Older does average almost two fawns - 67 percent have twins, 21 percent have single fawns and 12 percent have triplets. This means that about 140 fawns are born for every 100 does in the population. When one deer senses trouble, it quickly communicates alarm to other group members.
Red deer, native to Europe, northwest Africa and North America, usually produce one to three fawns per year. Roe deer of Europe have a similar reproductive pattern. Fallow deer, which can be found in Europe, Asia Minor and North America, usually produce only a single fawn per doe but can have twins.
In a world where contact with wildlife is more frequent, we may need to change some of our behavior to find ways to live with them. To coexist with deer, they must be understood. Spring and summer is the time of year deer give birth to their young. A deer may have between one and three babies, two being most common.
White-tailed deer are polygamous and a big buck will mate with many doe, but the doe will only court one buck, occasionally a doe will have more than one mate. Deer reproduce sexually and there is internal fertilization. A deer's gestation period is 200 to 205 days, most of the fawns being born in the latter part of May or the first part of June.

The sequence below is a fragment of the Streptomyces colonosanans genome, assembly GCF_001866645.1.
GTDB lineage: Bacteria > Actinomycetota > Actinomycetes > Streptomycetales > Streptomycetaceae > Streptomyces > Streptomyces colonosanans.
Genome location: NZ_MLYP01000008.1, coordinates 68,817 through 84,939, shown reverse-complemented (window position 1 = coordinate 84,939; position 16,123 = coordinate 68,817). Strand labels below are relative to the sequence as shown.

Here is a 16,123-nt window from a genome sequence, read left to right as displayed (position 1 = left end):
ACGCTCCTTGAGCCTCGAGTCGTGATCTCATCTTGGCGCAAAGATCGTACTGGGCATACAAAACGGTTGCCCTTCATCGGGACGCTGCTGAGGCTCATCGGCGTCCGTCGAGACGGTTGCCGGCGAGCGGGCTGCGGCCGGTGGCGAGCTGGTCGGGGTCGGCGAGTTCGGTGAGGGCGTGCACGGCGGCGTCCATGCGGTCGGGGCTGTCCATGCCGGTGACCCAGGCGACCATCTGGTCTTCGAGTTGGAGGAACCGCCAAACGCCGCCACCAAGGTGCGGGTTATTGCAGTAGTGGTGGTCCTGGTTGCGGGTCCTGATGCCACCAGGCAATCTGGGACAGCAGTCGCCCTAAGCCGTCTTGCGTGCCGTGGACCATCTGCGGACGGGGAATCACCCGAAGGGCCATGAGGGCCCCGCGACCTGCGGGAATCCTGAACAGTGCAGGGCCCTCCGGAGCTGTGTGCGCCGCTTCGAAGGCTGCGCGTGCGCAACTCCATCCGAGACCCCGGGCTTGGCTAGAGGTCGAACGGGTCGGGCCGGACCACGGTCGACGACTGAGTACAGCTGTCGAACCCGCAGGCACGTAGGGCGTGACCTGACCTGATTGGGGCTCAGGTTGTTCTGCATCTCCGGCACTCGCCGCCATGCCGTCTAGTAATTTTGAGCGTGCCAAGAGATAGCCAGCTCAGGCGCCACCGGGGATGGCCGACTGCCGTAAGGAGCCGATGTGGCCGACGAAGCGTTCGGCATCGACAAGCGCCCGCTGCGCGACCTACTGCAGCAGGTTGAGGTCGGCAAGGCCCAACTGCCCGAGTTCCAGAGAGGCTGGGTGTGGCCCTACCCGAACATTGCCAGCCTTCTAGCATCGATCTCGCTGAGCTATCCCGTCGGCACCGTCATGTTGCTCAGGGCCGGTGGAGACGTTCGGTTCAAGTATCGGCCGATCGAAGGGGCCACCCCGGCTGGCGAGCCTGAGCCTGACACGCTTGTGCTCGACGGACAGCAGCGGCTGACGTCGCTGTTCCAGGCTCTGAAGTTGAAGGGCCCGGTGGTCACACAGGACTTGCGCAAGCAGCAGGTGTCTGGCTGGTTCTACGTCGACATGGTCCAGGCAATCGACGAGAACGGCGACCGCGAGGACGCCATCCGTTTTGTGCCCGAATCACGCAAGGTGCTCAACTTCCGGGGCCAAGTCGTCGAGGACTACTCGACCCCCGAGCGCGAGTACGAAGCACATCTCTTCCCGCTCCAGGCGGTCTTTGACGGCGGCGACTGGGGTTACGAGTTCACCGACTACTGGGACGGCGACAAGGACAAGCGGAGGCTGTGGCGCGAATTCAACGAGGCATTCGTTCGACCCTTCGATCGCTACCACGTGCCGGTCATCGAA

A baby deer is called a fawn. This is especially true for a baby deer not yet weaned from its mother. A whitetail deer fawn is born with white spots that it loses before it is...
Have you ever sighted a doe with triplet fawns? Triplets can be a sign of a very healthy deer population. The triplets in the photo above were photographed at QDMA’s National Office in 2006. Twins are the norm in most populations, but as many as 15 to 20 percent of does will bear triplets when … Read More
Scientific Facts About How Deer See and Hear We know deer have a great sense of smell. ... One story claims deer can see 100 times better than humans, while another states whitetails can easily see 300 times better. ... They found that, when it comes to hearing, deer and humans are more alike than people might realize.
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There is still a lot of mystery left in the world of deer and deer hunting. Plenty of questions go unanswered. Many problems remain unsolved. But the great thinkers and researchers of our time (and those who came before) have unearthed a lot of information about the white-tailed deer.
QDMA member Shawn Koontz of Pennsylvania captured some phenomenal trail-camera photos on July 13, and he asked me about them. The photos show an adult doe in the company of six fawns (one of them is difficult to see but is standing behind the doe). Did this doe give birth to six fawns? Given the … Read More